If anyone's paying attention I'm doing an effective job of moving back through time here. The span is only a couple weeks, maybe a month or two, but it turns out that the files on my computer are organized just as they are in my head. Backward. Maybe? Whatever, let's just go with it at this point.
2014. We were in London-town for the Tour de France and also to celebrate Rapha's 10th Anniversary. Or maybe it was the other way around. Ten years feels like a long time, even though that was effectively four years ago, so, who the hell knows what that means?
In any case, there was a whole new mood to the place. It was most of our (North Americans) first time seeing their new office (massive) and a new neighborhood to check out. There were also a few of those meetings that happen when companies start to get bigger and grow and implement all of the necessary "grown-up company" things. An HR department? What is that? Let's do some trust falls!
It is a tough thing for some people to stomach. Jobs are funny in that way that if you're doing them right, you feel some sort of ownership over whats happening there. I felt that way a lot about my job at Rapha (employee #33!) and especially the Rapha Continental. I didn't start it by any means, but I contributed a fair bit and felt responsible for the shape that it took in the context of North America.
Then, at the same time, when you're from North America and you're working with a primarily British company (and one that is growing quickly) there are all these people that you work with - interface with - skype with - email with - that you haven't actually met in person. So, this was a great time to get them all together, let the drugs and alcohol flow freely and then just sit back and see what shakes out.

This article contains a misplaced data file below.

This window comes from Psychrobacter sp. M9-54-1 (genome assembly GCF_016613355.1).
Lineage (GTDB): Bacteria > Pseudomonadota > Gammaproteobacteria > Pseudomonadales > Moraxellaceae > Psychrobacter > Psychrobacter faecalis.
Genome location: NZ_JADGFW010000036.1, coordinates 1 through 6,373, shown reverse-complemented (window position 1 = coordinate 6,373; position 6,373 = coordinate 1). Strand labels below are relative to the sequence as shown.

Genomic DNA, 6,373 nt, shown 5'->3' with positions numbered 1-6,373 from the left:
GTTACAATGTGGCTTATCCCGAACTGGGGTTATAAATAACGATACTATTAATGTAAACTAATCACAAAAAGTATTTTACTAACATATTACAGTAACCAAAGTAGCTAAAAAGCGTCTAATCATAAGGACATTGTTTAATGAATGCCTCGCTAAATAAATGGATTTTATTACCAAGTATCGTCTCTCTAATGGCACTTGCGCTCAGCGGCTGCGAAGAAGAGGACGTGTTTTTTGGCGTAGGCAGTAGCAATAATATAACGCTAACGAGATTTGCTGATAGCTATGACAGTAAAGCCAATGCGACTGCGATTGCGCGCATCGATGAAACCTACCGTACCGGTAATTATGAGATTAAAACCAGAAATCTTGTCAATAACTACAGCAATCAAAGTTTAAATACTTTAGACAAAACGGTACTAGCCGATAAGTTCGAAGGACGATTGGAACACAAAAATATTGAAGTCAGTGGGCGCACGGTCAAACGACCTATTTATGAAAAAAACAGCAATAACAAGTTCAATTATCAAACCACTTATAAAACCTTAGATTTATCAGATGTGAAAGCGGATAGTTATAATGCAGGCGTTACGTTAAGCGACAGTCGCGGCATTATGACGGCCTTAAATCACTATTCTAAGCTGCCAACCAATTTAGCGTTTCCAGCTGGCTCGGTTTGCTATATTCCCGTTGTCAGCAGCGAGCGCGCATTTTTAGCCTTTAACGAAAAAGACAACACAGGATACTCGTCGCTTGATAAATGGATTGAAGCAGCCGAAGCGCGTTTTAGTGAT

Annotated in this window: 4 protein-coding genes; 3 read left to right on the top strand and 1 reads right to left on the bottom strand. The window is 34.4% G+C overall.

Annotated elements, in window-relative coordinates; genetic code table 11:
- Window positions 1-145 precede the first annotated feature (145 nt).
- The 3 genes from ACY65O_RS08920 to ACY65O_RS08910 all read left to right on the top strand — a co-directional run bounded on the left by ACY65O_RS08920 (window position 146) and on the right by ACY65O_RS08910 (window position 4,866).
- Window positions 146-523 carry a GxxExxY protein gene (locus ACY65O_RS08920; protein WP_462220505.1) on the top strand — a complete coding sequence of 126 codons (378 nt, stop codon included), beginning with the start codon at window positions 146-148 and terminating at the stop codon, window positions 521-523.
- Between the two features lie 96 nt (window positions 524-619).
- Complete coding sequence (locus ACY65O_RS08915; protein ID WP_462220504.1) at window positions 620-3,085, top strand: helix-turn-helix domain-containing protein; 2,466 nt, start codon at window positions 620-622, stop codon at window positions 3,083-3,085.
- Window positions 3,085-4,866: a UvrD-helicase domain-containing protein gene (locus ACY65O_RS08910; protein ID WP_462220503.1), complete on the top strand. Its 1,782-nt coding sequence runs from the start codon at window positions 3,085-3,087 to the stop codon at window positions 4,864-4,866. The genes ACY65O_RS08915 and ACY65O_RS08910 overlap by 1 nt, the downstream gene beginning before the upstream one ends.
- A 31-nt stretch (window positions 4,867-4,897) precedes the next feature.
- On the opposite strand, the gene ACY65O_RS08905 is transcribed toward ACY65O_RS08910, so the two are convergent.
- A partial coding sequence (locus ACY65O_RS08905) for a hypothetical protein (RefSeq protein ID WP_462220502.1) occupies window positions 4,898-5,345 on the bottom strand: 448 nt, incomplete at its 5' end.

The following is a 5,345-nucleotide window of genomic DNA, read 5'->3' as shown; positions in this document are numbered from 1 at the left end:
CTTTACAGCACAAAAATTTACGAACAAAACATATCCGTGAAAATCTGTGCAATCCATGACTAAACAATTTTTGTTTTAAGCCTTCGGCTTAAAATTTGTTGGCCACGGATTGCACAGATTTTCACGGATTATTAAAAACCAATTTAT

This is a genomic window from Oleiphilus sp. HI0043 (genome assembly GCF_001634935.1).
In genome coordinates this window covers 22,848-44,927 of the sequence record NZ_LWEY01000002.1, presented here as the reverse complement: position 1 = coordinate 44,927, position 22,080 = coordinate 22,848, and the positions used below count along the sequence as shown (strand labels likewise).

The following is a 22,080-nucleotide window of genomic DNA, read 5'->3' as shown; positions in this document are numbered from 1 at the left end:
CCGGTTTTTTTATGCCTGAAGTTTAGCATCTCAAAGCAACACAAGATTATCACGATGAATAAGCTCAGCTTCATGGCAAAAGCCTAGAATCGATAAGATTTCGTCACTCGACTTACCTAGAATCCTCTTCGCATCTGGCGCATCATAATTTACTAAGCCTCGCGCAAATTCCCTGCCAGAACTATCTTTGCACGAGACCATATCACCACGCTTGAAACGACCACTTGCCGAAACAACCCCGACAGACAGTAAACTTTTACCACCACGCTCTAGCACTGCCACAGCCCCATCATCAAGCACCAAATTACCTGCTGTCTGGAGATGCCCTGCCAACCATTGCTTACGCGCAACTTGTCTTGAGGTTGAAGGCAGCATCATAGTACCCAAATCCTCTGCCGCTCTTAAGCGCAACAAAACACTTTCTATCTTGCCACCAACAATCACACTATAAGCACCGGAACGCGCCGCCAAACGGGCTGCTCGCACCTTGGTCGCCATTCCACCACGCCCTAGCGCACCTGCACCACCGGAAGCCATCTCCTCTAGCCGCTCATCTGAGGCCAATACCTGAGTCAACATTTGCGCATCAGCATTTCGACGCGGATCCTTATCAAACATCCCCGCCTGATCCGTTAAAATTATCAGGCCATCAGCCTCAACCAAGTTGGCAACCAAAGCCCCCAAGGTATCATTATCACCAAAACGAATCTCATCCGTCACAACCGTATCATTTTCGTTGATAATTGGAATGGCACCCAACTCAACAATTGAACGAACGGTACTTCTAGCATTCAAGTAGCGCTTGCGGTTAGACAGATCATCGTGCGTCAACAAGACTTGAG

Anyway, here's what I remember...
The throngs of people at the Tour de France... and Rapha was having a party right down in the middle of the action. Like, see that photo above, that was something like a five-minute walk from where we were hanging out in a big tent with lots of drinks. Was there absinthe? I feel like there was. Or at least an equivalent. Something that after a few glasses really put you on your toes.
The fans were Cav crazy. And if I remember correctly he had already crashed out of the race when it started in Yorkshire. This was the second or third stage of the race and it was ending right in the middle of London. Everyone seemed to be on high alert as well, lots of rushing around and trying to figure out how to get from one place to another with roads being blocked off.
We made it down to the finish line in time to see the big race roll in. You had never seen so many camera phones trying to cop a pic of these skinny dudes rolling through the center of town. Never. People were climbing on every imaginable structure. People were up in the trees lining the streets of the palace.
David Millar was there with a big floppy Pharell style hat on. Sort of Amish looking to speak truthfully. And when "stylish" men like that button up their collarless shirts all the way, it's really a whole Amish vibe that they give off. Apart from the massive amounts of drinking of course.
This was also the first time that I got to meet the always stylish Leon Cerrone. He had popped up as a rider in more than a few of the Rapha campaigns over a previous couple of years, so it was cool to meet him in person and play practical jokes on the guys from Giro. Because that's what you do. I love this photo of he and Abby because I have no idea where we were or what we were trying to do. This is the kind of reaction I would think that a spider might cause. Not sure.